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Evan Gershkovich Could Use a Whole Lotta Love
The falsely accused Wall Street Journal reporter languishes in a Moscow jail
Evan Gershkovich passed his hundredth day in a Moscow prison on July 7th. Falsely accused of being a U.S. spy, the 31-year-old Wall Street Journal reporter may well have been arrested by Russian authorities to set up in a prisoner swap.
WNBA star Brittney Griner, imprisoned on a minor drug charge for 10 months in 2022, was swapped last year for notorious Russian arms dealer Viktor Bout, who was serving a 25-year sentence in a U.S. federal prison. Then again, Russia has refused to release Paul Whelan, a former U.S. Marine and corporate security director convicted on espionage charges in 2018. He is serving a 16-year sentence. Last month Russian police also arrested Moscow-based record producer Michael Travis Leake on a drug trafficking charge. He, Whelan and Gershkovich have all said they are innocent of the charges.
The White House has doubled down on the innocence of Gershkovich, who joined the Wall Street Journal in January 2022 after stints with the New York Times, the English-language Moscow Times and Agence France-Presse. At the time of his arrest the Bowdoin College graduate had lived in Russia for six years.
National Security Adviser Jake Sullivan reiterated Saturday that Gershkovich had been wrongfully detained and said the Biden administration was "prepared to do hard things in order to get our citizens home, including getting Evan home.”
“I do not want to give false hope," he added. "We have a clear commitment and conviction that we will do everything possible to bring him home." On Tuesday the Kremlin said there had been "certain contacts" with the U.S. over Gershkovich's case, “suggesting the possibility of a prisoner exchange,” the BBC reported.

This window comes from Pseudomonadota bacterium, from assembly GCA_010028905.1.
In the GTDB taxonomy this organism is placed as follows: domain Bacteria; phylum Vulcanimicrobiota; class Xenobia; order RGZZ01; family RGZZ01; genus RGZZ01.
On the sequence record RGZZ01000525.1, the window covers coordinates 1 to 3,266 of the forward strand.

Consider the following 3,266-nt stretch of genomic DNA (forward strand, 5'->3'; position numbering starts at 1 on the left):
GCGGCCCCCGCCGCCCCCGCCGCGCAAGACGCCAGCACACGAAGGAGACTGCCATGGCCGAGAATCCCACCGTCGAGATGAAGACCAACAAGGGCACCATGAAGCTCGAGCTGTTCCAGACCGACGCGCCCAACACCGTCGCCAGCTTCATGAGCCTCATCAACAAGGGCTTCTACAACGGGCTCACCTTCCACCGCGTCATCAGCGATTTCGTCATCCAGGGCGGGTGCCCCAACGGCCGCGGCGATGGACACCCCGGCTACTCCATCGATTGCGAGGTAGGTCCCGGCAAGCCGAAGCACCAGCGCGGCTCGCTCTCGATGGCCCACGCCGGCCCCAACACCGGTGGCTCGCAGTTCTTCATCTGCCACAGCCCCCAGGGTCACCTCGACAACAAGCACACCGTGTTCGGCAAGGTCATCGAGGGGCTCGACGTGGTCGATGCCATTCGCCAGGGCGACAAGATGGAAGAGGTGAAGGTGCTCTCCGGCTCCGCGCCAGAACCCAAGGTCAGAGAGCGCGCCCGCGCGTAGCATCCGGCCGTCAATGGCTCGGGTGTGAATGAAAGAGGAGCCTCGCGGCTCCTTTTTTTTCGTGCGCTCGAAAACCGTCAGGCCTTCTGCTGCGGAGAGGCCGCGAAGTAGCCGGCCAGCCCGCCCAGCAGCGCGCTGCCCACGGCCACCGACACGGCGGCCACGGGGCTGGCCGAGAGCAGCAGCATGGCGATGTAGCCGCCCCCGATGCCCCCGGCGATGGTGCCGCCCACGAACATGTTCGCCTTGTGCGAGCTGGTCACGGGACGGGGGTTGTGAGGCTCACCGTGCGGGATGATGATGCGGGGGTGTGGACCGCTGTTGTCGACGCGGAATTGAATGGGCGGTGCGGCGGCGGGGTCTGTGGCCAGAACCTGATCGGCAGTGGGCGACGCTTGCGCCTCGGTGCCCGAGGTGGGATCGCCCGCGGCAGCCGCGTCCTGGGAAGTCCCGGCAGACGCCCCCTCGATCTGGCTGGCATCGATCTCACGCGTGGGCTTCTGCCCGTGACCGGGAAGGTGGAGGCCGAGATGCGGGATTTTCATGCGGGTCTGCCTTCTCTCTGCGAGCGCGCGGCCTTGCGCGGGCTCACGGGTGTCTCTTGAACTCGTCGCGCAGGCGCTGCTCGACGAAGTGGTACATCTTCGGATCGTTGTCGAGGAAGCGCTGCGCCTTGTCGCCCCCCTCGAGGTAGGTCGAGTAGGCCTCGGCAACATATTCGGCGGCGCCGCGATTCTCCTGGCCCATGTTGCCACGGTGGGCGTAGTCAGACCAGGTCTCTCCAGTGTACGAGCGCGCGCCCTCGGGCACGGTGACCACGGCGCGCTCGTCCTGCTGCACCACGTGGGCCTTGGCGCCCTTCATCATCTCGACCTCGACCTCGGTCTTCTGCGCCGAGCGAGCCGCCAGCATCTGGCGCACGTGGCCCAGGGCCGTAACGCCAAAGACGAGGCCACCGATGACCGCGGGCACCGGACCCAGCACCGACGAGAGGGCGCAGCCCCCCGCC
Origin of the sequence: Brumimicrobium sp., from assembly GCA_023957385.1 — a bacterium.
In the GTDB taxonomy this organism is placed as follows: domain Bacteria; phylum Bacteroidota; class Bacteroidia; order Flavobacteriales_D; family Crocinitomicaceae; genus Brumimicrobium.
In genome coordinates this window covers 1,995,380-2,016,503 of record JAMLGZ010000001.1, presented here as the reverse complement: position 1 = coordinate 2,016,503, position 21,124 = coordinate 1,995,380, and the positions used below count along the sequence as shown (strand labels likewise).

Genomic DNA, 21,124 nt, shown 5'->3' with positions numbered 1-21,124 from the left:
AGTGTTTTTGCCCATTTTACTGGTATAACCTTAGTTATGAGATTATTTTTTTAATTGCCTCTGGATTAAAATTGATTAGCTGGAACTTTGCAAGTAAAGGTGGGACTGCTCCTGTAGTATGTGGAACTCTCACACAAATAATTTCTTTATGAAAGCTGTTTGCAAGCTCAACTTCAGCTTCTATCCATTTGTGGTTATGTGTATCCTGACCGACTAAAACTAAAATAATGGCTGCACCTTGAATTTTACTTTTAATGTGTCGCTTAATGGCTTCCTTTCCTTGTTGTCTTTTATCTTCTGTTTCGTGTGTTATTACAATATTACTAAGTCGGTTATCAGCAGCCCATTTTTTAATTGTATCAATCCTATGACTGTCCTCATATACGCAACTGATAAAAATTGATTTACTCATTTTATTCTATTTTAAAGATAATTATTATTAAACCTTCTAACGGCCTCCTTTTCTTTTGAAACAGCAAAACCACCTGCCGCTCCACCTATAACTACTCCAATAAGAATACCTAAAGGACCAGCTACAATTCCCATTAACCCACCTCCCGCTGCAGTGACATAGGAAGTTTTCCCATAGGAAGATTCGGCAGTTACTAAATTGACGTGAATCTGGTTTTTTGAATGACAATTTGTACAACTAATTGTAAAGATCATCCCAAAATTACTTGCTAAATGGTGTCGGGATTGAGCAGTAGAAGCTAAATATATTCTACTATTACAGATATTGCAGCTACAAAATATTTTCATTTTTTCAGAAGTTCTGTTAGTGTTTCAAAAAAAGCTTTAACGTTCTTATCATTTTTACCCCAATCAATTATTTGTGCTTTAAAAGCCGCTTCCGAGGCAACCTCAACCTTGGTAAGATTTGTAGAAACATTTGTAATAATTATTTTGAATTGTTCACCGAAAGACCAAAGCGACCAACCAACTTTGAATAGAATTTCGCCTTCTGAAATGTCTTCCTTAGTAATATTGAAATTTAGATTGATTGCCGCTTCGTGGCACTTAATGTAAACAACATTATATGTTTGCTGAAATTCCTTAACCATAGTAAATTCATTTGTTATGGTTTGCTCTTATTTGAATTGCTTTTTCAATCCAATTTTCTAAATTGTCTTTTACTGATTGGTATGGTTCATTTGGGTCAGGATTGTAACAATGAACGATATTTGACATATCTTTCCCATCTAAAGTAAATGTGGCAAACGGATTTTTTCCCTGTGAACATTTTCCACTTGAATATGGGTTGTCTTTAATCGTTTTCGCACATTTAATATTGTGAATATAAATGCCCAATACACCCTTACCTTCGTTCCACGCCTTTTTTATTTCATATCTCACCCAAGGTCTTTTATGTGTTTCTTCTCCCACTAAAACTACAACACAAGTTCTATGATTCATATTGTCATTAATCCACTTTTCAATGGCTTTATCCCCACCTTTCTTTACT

Last week, the Wall Street Journal aired a touching interview with Gershkovich’s parents. To help keep his spirits up, his mother Ella Milman told WSJ senior video reporter Shelby Holliday, “we write letters.” They try to humor him with light hearted cracks and comments. His sister Danielle noted that his hair, which had grown out during his three months captivity, “gives you a very romantic look.” His mother joked that he was her “prisoner” who now had to listen to all her “stories,” which previously seemed to bore him.
“Don’t worry about that,” he responded, she said. “I love your stories. Keep writing them.”
Innumerable protests have been lodged at Moscow over Gershkovich’s detainment. But an email channel has been set up for him to get messages of support encouraging him to stay strong, Holliday told me. It’s Freegershkovich@gmail.com. Or use this WSJ form to share a message with his family. “Eventually, Evan will be able to read these himself,” the Journal says.
I’m writing to him today. How about you?
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